As I’ve gotten older and started a family, my political views have been more informed by what I like to think is a greater appreciation for human frailty. People are not, in general, rugged individualists, including those who think they are. Each one of us is just one accident or piece of bad luck away from becoming utterly dependent on others. The idea that you could tear down the institutions that we’ve built for collective support–rickety and ad hoc though they are–without causing a lot of human suffering is not remotely plausible. And the view that private institutions would spontaneously arise to take their place strikes me as naive.

But at the same time, because of that very fragility, I’ve become more tolerant of human difference and diversity. I’m less convinced than ever that there’s one “right” way to live which can be prescribed for everybody.* As often as not, people are simply making the best they can of whatever hand nature/society/luck has dealt them. Parenting is a good example: there is no end of advice on how to raise the “perfect” kid (however you define that); but in practice, you end up just muddling through a great deal, hoping not to damge your kids too much in the process. Trying to impose a one-size-fits-all model onto human life is likely to do more damage than good. A welfare-liberalism that respects pluralism best approximates the politics appropriate to such a view.
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*This isn’t moral relativism, but rather an admission that there can be a variety of legitimate forms of life or “experiments in living,” to use J.S. Mill’s phrase.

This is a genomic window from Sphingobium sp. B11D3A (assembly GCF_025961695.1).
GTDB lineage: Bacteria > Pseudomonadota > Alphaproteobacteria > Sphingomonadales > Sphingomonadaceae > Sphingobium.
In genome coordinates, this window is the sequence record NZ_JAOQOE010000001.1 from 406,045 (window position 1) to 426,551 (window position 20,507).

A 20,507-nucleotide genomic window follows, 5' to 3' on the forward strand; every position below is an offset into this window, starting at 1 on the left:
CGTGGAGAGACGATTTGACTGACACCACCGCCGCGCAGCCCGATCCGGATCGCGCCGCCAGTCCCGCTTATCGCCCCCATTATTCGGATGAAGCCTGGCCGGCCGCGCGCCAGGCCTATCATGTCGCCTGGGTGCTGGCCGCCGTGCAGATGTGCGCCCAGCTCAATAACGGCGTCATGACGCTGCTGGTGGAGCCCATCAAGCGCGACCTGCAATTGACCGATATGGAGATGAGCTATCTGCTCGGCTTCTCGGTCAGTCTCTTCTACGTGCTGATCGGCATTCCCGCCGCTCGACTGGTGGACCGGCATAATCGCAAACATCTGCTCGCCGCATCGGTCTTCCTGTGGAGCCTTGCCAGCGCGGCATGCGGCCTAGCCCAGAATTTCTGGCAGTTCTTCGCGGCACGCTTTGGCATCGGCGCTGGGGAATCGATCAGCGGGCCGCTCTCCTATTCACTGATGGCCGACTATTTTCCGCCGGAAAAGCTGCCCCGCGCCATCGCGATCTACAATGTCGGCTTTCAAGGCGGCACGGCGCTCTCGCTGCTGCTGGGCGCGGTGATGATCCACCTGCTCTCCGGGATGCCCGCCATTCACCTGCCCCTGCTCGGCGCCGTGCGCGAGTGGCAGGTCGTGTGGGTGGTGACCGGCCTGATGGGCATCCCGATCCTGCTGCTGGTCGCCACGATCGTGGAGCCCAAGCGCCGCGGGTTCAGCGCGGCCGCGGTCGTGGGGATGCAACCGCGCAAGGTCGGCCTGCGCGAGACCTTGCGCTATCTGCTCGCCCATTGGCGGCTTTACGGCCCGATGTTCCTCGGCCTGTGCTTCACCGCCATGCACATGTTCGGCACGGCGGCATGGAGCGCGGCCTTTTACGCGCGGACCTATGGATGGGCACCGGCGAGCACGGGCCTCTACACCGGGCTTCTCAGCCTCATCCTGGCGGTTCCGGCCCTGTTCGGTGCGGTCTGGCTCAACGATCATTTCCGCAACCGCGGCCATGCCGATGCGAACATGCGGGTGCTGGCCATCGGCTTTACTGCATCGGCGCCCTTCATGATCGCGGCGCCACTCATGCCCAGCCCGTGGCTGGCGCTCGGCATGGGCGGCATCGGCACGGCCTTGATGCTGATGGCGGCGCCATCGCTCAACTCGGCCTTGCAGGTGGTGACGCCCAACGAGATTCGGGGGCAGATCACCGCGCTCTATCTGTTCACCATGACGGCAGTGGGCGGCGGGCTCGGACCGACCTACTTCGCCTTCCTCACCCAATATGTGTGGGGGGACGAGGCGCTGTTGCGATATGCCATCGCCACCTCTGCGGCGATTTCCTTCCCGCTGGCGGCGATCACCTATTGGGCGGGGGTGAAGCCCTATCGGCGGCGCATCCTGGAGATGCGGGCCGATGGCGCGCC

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9 thoughts on “Libertarianism and the politics of human frailty

  1. “Each one of us is just one accident or piece of bad luck away from becoming utterly dependent on others.”

    That’s been my experience. I like John Rawls’ way of imagining a system that would take this into account.

    1. Human frailty is a big and underappreciated deal. But it does not follow that your frailty is a justly enforceable claim upon others. You can’t just go directly from “most people are likely to need help” to “it is OK for people to force other people to help them.”

      Likewise, it may well be that private institutions would not always do the same work of collective support as government institutions. But whether they would or would not, they at least would not institutionalize the idea that, if and when I have some great misfortune, it is OK for me to force others to help me out of it even if they did nothing at all to cause that misfortune. “Your status is determined by your ability to pay” is overly money-centric, but it’s a special case of “your status is determined by your ability to get others to help you of their own individual volition”– which is indeed the libertarian endpoint, and which, imperfect though it may be, is less morally unacceptable than the alternative.